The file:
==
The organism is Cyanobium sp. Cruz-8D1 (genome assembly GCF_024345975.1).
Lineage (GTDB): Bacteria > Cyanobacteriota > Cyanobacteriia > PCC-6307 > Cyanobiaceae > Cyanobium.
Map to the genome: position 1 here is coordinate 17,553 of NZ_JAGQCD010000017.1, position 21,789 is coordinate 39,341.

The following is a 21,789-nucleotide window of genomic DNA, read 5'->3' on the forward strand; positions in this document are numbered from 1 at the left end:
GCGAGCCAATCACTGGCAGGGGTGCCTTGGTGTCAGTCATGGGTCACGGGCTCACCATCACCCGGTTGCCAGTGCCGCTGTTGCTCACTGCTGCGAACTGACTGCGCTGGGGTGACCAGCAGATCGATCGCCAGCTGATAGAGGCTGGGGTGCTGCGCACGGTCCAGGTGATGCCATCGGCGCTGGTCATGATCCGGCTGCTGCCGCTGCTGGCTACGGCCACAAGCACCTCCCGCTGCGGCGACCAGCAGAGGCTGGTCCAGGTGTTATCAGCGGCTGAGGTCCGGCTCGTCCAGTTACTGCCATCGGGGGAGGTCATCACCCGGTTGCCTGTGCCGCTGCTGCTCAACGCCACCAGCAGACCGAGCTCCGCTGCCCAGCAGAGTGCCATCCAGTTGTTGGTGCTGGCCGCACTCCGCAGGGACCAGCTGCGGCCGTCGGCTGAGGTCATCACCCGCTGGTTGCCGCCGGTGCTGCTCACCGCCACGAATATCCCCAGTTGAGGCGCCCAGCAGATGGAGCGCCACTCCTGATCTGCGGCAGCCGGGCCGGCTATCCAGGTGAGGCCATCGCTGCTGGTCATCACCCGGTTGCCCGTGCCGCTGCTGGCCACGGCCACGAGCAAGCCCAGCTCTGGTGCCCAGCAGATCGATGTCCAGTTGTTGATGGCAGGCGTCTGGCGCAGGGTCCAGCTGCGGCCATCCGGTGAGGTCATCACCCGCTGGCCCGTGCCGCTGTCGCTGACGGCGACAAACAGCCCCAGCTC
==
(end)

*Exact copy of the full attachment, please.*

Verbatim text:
The organism is Cyanobium sp. Cruz-8D1 (genome assembly GCF_024345975.1).
Lineage (GTDB): Bacteria > Cyanobacteriota > Cyanobacteriia > PCC-6307 > Cyanobiaceae > Cyanobium.
Map to the genome: position 1 here is coordinate 17,553 of NZ_JAGQCD010000017.1, position 21,789 is coordinate 39,341.

The following is a 21,789-nucleotide window of genomic DNA, read 5'->3' on the forward strand; positions in this document are numbered from 1 at the left end:
GCGAGCCAATCACTGGCAGGGGTGCCTTGGTGTCAGTCATGGGTCACGGGCTCACCATCACCCGGTTGCCAGTGCCGCTGTTGCTCACTGCTGCGAACTGACTGCGCTGGGGTGACCAGCAGATCGATCGCCAGCTGATAGAGGCTGGGGTGCTGCGCACGGTCCAGGTGATGCCATCGGCGCTGGTCATGATCCGGCTGCTGCCGCTGCTGGCTACGGCCACAAGCACCTCCCGCTGCGGCGACCAGCAGAGGCTGGTCCAGGTGTTATCAGCGGCTGAGGTCCGGCTCGTCCAGTTACTGCCATCGGGGGAGGTCATCACCCGGTTGCCTGTGCCGCTGCTGCTCAACGCCACCAGCAGACCGAGCTCCGCTGCCCAGCAGAGTGCCATCCAGTTGTTGGTGCTGGCCGCACTCCGCAGGGACCAGCTGCGGCCGTCGGCTGAGGTCATCACCCGCTGGTTGCCGCCGGTGCTGCTCACCGCCACGAATATCCCCAGTTGAGGCGCCCAGCAGATGGAGCGCCACTCCTGATCTGCGGCAGCCGGGCCGGCTATCCAGGTGAGGCCATCGCTGCTGGTCATCACCCGGTTGCCCGTGCCGCTGCTGGCCACGGCCACGAGCAAGCCCAGCTCTGGTGCCCAGCAGATCGATGTCCAGTTGTTGATGGCAGGCGTCTGGCGCAGGGTCCAGCTGCGGCCATCCGGTGAGGTCATCACCCGCTGGCCCGTGCCGCTGTCGCTGACGGCGACAAACAGCCCCAGCTC